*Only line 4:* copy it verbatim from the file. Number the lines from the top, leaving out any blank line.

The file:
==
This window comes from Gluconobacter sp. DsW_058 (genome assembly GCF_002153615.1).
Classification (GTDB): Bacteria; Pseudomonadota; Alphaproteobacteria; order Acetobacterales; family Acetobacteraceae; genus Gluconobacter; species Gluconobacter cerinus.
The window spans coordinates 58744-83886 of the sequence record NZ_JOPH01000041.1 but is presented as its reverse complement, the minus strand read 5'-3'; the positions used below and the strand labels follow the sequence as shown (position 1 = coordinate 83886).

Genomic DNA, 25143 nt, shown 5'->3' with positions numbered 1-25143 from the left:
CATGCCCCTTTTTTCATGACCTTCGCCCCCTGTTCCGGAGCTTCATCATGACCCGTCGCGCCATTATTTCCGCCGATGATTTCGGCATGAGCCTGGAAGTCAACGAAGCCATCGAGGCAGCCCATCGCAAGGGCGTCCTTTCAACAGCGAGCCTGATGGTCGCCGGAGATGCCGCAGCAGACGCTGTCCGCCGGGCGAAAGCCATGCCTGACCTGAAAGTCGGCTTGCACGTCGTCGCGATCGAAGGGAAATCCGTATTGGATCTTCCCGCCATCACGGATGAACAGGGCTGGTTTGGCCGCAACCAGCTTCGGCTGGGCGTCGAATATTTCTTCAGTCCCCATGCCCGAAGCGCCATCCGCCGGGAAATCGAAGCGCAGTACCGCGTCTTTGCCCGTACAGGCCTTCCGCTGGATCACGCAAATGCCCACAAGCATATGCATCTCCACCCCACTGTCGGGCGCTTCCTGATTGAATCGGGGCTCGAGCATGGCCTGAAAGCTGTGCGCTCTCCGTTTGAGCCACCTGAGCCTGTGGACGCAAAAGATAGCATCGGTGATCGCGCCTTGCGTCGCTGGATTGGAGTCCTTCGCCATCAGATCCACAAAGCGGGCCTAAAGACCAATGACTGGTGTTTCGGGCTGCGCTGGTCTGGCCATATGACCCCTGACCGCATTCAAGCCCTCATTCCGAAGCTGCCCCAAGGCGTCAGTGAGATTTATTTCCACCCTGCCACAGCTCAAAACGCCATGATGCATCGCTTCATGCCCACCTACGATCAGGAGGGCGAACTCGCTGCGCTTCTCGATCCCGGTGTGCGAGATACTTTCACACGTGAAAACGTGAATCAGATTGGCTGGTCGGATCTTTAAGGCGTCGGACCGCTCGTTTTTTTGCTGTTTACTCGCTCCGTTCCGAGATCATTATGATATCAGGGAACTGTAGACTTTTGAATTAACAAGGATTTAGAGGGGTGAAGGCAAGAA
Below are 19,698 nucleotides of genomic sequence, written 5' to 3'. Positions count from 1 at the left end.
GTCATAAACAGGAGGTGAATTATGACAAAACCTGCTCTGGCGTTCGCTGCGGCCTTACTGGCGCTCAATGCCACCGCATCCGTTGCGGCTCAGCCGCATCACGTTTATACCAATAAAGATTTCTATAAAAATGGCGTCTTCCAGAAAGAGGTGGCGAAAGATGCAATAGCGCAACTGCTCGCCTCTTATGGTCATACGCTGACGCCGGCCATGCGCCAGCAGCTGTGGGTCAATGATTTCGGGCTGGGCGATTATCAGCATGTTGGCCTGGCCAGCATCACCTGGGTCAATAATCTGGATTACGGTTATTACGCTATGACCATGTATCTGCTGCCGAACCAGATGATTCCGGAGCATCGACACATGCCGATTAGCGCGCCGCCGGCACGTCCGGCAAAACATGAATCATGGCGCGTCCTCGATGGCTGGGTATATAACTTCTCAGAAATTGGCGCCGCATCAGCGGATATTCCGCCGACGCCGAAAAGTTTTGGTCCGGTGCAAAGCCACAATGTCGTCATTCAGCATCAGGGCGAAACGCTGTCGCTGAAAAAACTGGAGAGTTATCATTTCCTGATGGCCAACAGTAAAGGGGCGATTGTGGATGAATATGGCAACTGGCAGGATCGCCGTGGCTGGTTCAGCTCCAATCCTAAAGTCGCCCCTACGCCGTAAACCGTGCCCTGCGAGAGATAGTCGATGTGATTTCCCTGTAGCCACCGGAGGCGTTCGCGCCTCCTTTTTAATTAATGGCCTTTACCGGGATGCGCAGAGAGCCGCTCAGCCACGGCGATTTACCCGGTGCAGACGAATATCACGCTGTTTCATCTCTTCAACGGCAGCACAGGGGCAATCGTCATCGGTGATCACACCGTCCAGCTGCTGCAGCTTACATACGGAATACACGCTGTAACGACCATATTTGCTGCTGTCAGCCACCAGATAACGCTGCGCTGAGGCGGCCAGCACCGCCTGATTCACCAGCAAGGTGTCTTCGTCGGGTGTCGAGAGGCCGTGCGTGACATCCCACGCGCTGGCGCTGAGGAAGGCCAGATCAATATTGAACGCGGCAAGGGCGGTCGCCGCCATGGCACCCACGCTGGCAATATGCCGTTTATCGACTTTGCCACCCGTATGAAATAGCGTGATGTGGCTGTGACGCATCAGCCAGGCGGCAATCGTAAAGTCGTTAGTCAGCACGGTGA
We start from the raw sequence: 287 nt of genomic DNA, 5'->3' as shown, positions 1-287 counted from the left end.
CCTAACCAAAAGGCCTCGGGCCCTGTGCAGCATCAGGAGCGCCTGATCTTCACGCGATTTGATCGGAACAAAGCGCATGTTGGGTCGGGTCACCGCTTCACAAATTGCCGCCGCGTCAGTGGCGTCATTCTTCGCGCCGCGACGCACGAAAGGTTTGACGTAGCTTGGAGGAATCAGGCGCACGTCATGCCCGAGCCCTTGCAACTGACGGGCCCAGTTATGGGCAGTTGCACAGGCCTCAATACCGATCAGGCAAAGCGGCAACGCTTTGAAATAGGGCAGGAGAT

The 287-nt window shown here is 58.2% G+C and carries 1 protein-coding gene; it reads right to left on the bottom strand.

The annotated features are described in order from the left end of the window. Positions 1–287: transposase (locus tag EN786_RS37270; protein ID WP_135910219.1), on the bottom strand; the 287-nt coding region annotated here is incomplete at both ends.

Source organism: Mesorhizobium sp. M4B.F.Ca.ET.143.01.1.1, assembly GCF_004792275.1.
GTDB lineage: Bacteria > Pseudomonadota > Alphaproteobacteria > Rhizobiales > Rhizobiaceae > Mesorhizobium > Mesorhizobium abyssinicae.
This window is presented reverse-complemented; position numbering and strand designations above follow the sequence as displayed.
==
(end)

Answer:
Genomic DNA, 25143 nt, shown 5'->3' with positions numbered 1-25143 from the left: